Consumer trends, UK: Quarter 4 (Oct to Dec) 2016

Spending on goods and services by UK households including household final consumption expenditure (HHFCE) as a measure of economic growth.

This is the latest release. View previous releases

This is an accredited national statistic.

Email Gareth Powell

Dyddiad y datganiad:
31 March 2017

Cyhoeddiad nesaf:
30 June 2017

1. Main points

  • In Quarter 4 (Oct to Dec) 2016, household spending (adjusted for inflation) grew by 0.7% (£2.0 billion) compared with Quarter 3 (July to Sept) 2016.
  • The main contribution to growth can be seen in “Housing”, this has increased by 1.3% compared with Quarter 3 2016.
  • Household spending in volume terms increased to £277.1 billion in Quarter 4 2007 before falling to £260.1 billion in Quarter 2 2009; following falls in 2010 and 2011, it increased to £294.8 billion in Quarter 4 2016, the highest volume spending since the start of the series, in each quarter since Quarter 3 2014, volume spending has exceeded the previous high in Quarter 4 2007.
  • Household spending when compared with the same quarter a year ago has been showing positive growth each quarter since Quarter 4 2011; it was 2.9% higher in Quarter 4 2016, when compared with Quarter 4 2015.
  • The current price value of household spending, which includes inflation, shows how much UK households spent; in Quarter 4 2016, current price spending increased by 1.4% compared with Quarter 3 2016.
  • The household expenditure implied deflator increased by 0.7% in Quarter 4 2016 compared with the previous quarter.
Nôl i'r tabl cynnwys

2. Summary of household expenditure in Quarter 4 (Oct to Dec) 2016

The volume measure provides an estimate of the amount of goods and services purchased by households. In Quarter 4 (Oct to Dec) 2016, it increased by 0.7%. The current price value of household spending (inflation included) shows how much UK households spent. In Quarter 4 2016, it increased by 1.4% compared with Quarter 3 (July to Sept) 2016. Figure 1 compares the levels of current price and volume spending from Quarter 4 2010 onwards.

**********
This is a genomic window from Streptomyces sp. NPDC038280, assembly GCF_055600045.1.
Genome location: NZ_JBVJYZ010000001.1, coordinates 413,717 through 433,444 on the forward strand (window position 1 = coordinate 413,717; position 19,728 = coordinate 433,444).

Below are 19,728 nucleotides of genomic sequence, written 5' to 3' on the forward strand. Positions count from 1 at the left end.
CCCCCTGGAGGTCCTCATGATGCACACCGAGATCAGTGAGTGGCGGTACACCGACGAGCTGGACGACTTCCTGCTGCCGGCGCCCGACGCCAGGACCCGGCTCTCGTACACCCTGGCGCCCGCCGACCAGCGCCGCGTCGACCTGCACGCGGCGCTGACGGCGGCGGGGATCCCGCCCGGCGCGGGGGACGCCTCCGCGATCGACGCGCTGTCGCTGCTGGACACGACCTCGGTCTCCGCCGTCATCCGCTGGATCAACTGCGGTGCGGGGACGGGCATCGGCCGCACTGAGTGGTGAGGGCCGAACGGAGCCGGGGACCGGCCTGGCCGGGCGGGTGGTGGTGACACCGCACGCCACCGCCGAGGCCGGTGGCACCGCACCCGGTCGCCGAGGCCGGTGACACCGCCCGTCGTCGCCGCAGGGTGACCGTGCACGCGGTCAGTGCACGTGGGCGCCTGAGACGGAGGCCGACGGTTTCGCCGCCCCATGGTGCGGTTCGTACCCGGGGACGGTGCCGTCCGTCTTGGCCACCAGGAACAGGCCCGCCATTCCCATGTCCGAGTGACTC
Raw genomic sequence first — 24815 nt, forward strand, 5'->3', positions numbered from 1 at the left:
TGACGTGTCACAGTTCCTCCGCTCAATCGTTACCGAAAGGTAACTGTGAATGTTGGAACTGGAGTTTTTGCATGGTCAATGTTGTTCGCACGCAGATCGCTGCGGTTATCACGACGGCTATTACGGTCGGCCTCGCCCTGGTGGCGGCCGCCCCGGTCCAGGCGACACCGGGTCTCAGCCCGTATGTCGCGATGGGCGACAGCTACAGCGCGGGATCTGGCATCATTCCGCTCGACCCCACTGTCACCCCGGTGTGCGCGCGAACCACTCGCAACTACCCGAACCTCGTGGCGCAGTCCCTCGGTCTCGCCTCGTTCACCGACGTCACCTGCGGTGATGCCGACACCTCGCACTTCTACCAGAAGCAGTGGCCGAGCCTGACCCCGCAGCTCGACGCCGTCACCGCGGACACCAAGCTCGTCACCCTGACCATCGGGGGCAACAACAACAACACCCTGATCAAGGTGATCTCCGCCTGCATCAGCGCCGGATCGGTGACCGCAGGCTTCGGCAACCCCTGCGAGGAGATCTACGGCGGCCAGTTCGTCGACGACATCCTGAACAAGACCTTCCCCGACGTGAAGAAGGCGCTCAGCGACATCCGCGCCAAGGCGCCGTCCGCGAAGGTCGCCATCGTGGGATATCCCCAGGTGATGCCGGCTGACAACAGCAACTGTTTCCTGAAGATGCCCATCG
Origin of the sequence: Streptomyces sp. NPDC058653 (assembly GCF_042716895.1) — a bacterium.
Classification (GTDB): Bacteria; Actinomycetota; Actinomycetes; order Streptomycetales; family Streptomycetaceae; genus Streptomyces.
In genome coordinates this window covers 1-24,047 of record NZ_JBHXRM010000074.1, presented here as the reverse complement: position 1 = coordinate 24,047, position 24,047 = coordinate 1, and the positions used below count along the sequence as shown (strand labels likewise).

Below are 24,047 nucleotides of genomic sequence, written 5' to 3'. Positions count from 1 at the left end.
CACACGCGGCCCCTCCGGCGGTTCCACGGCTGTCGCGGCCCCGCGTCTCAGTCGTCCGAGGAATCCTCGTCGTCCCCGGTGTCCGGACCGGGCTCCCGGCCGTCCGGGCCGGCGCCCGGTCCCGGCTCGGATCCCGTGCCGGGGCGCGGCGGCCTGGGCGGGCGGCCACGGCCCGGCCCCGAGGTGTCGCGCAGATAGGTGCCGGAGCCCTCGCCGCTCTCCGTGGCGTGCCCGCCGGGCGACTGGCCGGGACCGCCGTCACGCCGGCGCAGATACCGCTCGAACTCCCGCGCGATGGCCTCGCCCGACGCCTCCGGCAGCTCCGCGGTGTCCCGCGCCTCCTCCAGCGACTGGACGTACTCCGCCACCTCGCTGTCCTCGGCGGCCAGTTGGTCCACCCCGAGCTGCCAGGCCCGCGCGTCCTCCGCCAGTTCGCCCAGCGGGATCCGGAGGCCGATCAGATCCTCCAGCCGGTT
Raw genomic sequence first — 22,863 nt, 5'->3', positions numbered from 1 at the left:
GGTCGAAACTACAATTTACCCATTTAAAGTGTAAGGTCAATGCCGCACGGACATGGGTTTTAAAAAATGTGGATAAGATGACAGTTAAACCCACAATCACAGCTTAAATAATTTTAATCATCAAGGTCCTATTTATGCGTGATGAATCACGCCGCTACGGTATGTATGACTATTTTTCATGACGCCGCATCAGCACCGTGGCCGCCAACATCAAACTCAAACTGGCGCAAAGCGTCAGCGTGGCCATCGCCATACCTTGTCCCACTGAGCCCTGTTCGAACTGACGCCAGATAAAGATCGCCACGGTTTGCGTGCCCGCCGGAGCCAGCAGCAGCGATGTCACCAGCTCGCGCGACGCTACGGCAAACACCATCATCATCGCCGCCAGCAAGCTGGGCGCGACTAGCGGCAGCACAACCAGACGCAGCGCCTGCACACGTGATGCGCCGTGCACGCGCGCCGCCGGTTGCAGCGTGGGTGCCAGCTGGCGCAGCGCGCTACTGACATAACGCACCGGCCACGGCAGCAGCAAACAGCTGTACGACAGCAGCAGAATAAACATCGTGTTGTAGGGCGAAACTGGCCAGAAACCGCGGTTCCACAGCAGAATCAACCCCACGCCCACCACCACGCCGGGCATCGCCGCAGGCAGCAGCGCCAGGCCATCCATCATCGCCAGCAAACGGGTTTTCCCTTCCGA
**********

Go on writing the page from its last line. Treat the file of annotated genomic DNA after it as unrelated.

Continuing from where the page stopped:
Nôl i'r tabl cynnwys

4. Household spending by product

Analysis on spending by product relates to the domestic measure. In Quarter 4 (Oct to Dec) 2016, domestic spending in volume terms grew by 0.8% when compared with Quarter 3 (July to Sept) 2016. Figure 3 shows spending in volume terms (adjusted for inflation). Spending on “Housing” has made the largest contribution to the positive growth in Quarter 4 2016, increasing by 1.3% on the previous quarter, (0.3% of overall growth). Within this area, “Mains gas and LPG” showed the largest increase of 22.7% compared with Quarter 3 2016.

Figure 4 shows spending in volume terms (domestic measure, adjusted for inflation) between 2015 and 2016. During 2016, expenditure grew by 2.6 % when compared with 2015. This is the strongest annual growth since 2007 when expenditure grew by 2.8%. The main contributions to positive growth can be seen in “Recreation and culture”, “Miscellaneous” and “Transport”, contributing 0.6%, 0.4% and 0.3% respectively. With the exception of “Alcohol, tobacco and narcotics” all other areas have shown positive growth when compared with 2015.

Nôl i'r tabl cynnwys

5. Focus on prices in household expenditure

The household expenditure measure of prices is an important component of the gross domestic product (GDP) deflator which is used to determine price pressures in the economy. Figure 5 shows the household expenditure implied deflator both year on year and quarter on quarter percentage change.

This quarter the seasonally adjusted household expenditure measure of prices, the implied deflator, increased by 0.7% compared with Quarter 3 (July to Sept) 2016, indicating the increase in prices that households face when purchasing goods or services.

The household expenditure deflator (seasonally adjusted) is 1.6% higher than in Quarter 4 (Oct to Dec) 2015.

From the Blue Book 2011, the consumer price index (CPI) has been used to deflate estimates of household expenditure. Figure 6 compares the household expenditure implied deflator growths in percentage terms, quarter-on-quarter a year ago, with those of the CPI from Quarter 4 2010 onwards.

Nôl i'r tabl cynnwys

6. Household spending per head

In current price terms, seasonally adjusted, consumer spending in Quarter 4 (Oct to Dec) 2016 has now reached £4,655 per head. This is an increase of £54 (positive 1.2%) per head when compared with Quarter 3 (July to Sept) 2016. In volume terms, there has been an increase of 0.5% per head, indicating that consumers spent more because they bought more in addition to the effect of increasing prices.